Without a doubt, one of the most challenging periods of time a new dog owner will face is the puppy teething phase. No matter how much you love your puppy or how well behaved he might be you should expect to deal with an almost insatiable amount of chewing as their adult teeth begin to form.
Luckily, this stage doesn’t last forever but you will need to know what to be aware of with that mouth of theirs, how to handle it and how long it might last so that you can keep your cool and remember that your puppy really can’t help it.
How Can I Tell If My Puppy Is Teething?
Every puppy is a little different but there are a few things that you can look out for to determine if your puppy is showing signs of teething. Some of these things teething symptoms include:
- More chewing than normal. From the first day that you get your puppy it’s likely that he will already be chewing but when the teething process begins his chewing behavior will likely move to an entirely new level. Rather than the occasional distracted chewing incident your pooch will likely begin to gnaw on puppy toys with fierce intensity. It’s not uncommon for a puppy in this mode to chew on something until it is completely destroyed.
- A change in personality. Keep in mind that the teething process is painful and irritating. Because of this, it’s not uncommon for a puppy that is teething to get in a bad mood occasionally. However, if the grumpiness begins to turn into focused aggression in the form of biting or nipping you might want to consider puppy obedience training to correct the behavior.
- Occasional bleeding. While this can be alarming if you don’t expect it, you are likely to see your puppy bleeding at the gum line and certain teeth may become dislodged.
As your puppy’s adult teeth begin emerging, many of these symptoms will improve or subside altogether. In the meantime, however, you’ll just have to manage them as best you can.
How Old Is a Puppy When They Start Teething?
A puppy’s first set of baby teeth are often referred to as “milk teeth” and will usually begin to fall out when a puppy reaches the age of four to six months.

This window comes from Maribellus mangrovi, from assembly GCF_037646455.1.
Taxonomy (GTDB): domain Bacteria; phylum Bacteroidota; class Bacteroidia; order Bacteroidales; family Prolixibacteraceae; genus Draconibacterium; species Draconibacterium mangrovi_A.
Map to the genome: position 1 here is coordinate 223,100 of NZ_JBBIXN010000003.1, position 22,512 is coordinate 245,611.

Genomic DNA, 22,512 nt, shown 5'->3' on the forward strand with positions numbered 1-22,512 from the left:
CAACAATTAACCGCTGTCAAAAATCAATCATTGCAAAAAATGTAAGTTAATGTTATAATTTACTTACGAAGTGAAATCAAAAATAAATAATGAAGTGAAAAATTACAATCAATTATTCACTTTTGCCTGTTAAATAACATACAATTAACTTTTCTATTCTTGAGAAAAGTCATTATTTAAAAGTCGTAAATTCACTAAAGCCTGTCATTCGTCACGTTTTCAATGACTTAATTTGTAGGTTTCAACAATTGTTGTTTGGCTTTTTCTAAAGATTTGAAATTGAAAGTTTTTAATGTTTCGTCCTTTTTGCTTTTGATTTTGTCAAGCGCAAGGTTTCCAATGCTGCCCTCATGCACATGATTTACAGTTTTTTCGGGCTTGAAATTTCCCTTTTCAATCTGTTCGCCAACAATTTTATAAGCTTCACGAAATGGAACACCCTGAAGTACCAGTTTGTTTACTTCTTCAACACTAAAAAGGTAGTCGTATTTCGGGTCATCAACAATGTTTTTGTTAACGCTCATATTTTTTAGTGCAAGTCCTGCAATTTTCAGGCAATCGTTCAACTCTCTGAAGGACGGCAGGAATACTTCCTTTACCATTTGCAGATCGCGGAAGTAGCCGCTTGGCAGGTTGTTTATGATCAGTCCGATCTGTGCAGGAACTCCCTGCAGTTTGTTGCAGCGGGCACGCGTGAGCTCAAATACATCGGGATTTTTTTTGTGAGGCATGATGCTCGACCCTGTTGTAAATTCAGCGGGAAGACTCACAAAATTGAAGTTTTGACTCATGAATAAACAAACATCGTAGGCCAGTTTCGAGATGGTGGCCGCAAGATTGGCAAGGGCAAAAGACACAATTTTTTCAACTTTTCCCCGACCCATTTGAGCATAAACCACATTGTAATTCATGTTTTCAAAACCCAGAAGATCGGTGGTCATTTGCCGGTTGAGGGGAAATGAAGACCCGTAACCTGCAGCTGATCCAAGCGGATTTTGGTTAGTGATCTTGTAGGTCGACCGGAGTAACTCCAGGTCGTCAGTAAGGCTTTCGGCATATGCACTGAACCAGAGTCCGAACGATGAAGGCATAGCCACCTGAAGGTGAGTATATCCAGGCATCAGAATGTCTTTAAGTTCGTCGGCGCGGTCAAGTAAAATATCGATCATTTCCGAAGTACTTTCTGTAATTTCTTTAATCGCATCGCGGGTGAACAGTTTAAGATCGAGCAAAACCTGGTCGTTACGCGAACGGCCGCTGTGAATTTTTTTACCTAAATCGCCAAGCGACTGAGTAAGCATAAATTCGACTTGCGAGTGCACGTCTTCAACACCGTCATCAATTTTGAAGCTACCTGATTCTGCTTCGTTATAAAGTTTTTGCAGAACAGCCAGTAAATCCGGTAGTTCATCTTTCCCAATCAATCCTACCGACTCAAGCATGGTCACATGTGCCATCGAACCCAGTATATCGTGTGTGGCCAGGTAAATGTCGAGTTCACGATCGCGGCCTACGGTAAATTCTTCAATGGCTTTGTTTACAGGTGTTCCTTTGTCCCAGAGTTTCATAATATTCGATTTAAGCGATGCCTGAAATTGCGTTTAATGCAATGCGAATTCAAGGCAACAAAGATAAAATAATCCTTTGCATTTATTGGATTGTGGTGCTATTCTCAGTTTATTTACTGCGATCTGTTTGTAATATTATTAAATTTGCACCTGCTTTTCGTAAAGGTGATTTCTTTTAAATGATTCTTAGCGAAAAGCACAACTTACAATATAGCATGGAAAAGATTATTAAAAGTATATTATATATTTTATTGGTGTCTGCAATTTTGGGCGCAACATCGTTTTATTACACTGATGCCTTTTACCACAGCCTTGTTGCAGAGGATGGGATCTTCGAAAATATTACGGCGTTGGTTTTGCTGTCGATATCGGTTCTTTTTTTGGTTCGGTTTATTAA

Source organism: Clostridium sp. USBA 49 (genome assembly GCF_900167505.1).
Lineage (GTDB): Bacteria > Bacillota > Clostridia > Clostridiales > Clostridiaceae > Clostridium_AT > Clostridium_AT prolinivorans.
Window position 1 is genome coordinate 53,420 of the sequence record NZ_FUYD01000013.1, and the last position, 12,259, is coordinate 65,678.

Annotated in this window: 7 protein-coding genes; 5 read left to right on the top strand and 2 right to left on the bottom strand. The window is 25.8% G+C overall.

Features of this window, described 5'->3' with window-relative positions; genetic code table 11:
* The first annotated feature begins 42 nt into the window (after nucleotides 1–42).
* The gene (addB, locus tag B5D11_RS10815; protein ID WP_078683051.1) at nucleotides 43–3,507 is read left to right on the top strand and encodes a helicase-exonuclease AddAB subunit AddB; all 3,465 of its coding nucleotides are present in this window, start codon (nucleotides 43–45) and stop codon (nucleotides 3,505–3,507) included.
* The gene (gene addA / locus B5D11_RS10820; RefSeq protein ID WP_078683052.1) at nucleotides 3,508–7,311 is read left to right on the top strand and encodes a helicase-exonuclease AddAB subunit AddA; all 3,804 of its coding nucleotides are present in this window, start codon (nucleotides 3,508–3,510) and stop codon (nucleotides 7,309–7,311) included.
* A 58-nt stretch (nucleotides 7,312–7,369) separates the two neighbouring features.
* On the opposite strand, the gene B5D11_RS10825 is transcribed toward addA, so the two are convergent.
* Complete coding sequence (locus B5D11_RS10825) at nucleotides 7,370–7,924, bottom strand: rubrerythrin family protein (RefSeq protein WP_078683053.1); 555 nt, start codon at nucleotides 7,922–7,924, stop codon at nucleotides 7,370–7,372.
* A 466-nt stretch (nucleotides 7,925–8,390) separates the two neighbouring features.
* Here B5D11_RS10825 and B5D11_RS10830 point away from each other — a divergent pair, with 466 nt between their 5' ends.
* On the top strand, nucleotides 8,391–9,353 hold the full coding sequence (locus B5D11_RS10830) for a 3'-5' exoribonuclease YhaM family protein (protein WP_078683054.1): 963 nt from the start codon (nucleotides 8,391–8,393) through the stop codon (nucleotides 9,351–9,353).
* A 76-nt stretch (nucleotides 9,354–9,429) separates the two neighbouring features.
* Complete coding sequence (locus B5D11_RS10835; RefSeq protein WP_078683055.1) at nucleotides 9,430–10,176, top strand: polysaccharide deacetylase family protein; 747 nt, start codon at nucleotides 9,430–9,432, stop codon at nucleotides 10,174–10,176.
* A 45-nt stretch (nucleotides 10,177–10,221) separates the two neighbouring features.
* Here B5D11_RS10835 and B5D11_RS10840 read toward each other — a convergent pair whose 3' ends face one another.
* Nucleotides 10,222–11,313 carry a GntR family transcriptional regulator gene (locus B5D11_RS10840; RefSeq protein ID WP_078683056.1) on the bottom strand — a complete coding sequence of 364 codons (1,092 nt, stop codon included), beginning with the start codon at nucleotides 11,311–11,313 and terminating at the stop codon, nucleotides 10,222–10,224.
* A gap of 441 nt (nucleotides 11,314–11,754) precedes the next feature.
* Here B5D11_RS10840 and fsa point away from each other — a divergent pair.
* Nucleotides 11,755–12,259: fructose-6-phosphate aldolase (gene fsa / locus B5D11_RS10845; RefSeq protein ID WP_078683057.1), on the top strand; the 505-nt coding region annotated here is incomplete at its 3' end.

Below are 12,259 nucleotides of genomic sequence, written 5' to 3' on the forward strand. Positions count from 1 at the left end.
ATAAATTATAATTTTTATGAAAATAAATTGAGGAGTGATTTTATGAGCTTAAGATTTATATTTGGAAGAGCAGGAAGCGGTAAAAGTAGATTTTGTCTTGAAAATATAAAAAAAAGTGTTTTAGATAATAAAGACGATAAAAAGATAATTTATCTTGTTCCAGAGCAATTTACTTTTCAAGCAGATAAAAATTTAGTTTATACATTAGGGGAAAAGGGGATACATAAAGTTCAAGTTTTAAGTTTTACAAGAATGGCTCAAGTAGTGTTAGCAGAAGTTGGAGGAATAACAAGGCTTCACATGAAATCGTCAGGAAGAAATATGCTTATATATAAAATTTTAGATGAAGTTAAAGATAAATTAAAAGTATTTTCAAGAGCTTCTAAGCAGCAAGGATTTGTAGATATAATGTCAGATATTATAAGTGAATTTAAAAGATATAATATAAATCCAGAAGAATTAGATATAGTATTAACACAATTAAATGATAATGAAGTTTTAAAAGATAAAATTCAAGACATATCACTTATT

Typically, the lower incisors will fall out first and these are followed by the upper incisors and finally the premolars. As they fall out they are replaced by new canines and then quickly by adult molars in the final phase.
At this stage your puppy’s permanent teeth should have all come in properly. A complete set of usually consists of 42 adult dog teeth.
What Can I Give to a Teething Puppy?
Unfortunately, there is no simple remedy to ease the pain and irritation that your puppy will experience while it is teething. However, listed below are a few home remedies for puppy teething pain. While this list is not extensive it will hopefully provide your friend some puppy teething relief.
- Give your puppy things that they can chew. You need to provide your puppy with as many acceptable items as you can so that they aren’t tempted to chew on whatever is accessible to them.
If you don’t give them chew toys, teething rings or something similar you can almost bet that they are going to be devouring your favorite pair of sneakers before you know it. By the same token, you’ll want to limit your puppy’s access to things of value or hazardous items. Remember that your puppy is still learning and therefore you need to do his thinking for him.
- Offer your puppy ice cubes as treats. This can work on occasion to help soothe your puppy’s irritated gums. The easiest way to do this is to slip some of it into his food bowl. For smaller dogs it’s a good idea to use crushed ice since it will be easier for them to get through.
- As an alternative to ice cubes, try freezing a small clean rag. All you need to do is rinse out and twist dry a rag into a form resembling a rope. After you’ve done that, just throw it in the freezer. After its frozen, remove it and give it to your puppy when they are beginning to chew. Similar to the ice cube strategy it will help your puppy by cooling down his irritated gums.
- And finally, plenty of TLC! Remember that your puppy is experiencing considerable pain while teething so it’s a good idea to gently massage his gums occasionally to help soothe the discomfort.
How Do You Know When a Puppy Is Done Teething?
The length of time that a puppy will be teething varies from dog to dog. However, the teething process can last for many weeks so the key is to be educated and prepared well ahead of time so that you and your puppy survive the process and keep your loving relationship intact.
Although the puppy teething process can be a painful one for both your dog and you remember that it is only temporary and the more that you can do as an educated and patient pet owner the easier the entire process will be.